Where blues merge

There is some discussion over what is perceived as the colour "blue" - which becomes complex when we consider how to describe the sea, given that it is at times yellow, grey, green - absorbing within it all that is reflected upon it. Some are confused by Homer's description of the sea as being "wine dark" - was he colour blind? But as a total amateur in such matters, I'd like to ask: isn't wine sometimes blue-ish?
Colours have a way of blending in and out of each other. Rilke wrote a beautiful poem about the nuance of colour in Blue Hydrangea, and it always amazes me how colourful the poem becomes as one reads it from the black and white page:

Just like the last green in a colour pot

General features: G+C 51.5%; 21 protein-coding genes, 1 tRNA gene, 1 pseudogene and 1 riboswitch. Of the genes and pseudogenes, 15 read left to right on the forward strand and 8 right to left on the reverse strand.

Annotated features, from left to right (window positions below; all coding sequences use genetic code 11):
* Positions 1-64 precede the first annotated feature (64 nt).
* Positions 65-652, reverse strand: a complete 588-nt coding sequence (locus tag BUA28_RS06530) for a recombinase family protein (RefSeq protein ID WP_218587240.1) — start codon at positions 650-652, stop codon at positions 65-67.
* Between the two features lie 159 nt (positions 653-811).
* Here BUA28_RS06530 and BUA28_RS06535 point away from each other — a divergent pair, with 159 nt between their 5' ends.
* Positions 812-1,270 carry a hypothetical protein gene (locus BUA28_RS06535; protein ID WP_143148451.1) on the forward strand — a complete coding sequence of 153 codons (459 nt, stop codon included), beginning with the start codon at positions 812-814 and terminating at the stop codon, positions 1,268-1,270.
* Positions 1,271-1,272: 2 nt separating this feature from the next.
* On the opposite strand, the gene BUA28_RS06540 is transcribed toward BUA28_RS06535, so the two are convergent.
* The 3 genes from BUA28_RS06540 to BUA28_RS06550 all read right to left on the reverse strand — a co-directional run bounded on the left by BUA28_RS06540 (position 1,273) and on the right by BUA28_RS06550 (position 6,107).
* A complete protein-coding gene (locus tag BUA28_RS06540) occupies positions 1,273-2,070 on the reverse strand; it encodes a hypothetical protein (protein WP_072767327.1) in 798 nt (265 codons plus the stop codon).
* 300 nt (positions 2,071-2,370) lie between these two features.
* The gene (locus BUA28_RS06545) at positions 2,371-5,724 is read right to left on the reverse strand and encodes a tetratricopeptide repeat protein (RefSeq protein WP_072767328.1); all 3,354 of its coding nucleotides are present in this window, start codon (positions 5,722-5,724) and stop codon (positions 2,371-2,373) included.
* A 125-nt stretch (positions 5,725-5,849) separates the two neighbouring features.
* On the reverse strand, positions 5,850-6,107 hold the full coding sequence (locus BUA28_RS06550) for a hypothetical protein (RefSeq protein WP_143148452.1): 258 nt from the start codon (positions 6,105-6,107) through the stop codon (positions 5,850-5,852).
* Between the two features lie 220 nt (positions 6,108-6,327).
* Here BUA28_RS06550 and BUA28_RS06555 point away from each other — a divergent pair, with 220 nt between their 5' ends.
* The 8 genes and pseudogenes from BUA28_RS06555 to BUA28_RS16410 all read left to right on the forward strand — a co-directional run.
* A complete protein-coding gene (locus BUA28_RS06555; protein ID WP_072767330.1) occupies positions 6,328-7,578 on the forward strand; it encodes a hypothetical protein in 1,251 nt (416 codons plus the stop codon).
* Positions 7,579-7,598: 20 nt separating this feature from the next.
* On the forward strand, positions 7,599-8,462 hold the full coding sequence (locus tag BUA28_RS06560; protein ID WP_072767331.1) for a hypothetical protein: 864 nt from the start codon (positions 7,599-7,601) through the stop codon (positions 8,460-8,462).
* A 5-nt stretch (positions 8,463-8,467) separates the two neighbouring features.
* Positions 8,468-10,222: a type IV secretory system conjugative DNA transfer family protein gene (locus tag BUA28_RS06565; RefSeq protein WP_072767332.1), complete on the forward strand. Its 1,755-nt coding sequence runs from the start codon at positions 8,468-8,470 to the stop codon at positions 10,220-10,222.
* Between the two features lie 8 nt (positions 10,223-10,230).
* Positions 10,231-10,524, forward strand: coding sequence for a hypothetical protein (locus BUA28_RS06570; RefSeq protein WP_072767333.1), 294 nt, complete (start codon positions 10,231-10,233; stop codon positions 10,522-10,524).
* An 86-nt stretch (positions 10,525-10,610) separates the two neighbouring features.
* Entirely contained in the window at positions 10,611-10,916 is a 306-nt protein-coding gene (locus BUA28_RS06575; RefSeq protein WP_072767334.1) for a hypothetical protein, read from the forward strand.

So are these leaves, withered and wrecked
Behind the flower umbels, which reflect
A hue of blue only, more they do not.

Reflections are tear-stained, inaccurate,
As if they were about to cease,
And like old blue notepaper sheets
They wear some yellow, grey and violet,

Washed-out like on a children's apron,
Outworn and now no more in use:
We contemplate a small life's short duration.

But suddenly some new blue seemingly is seen
In just one umbel, and we muse
Over a moving blue delighting in the green.

Translation © by Guntram Deichsel, 2003-12-03 (this translation via here)

It is beautiful to think of sailing off into a voyage of colours, so in that spirit, I shall end today's Poppytalk Colours Week post with the exclamation: Ship ahoy!

Elements: frame and tag: maybe*mej; staple: Shabby Princess.

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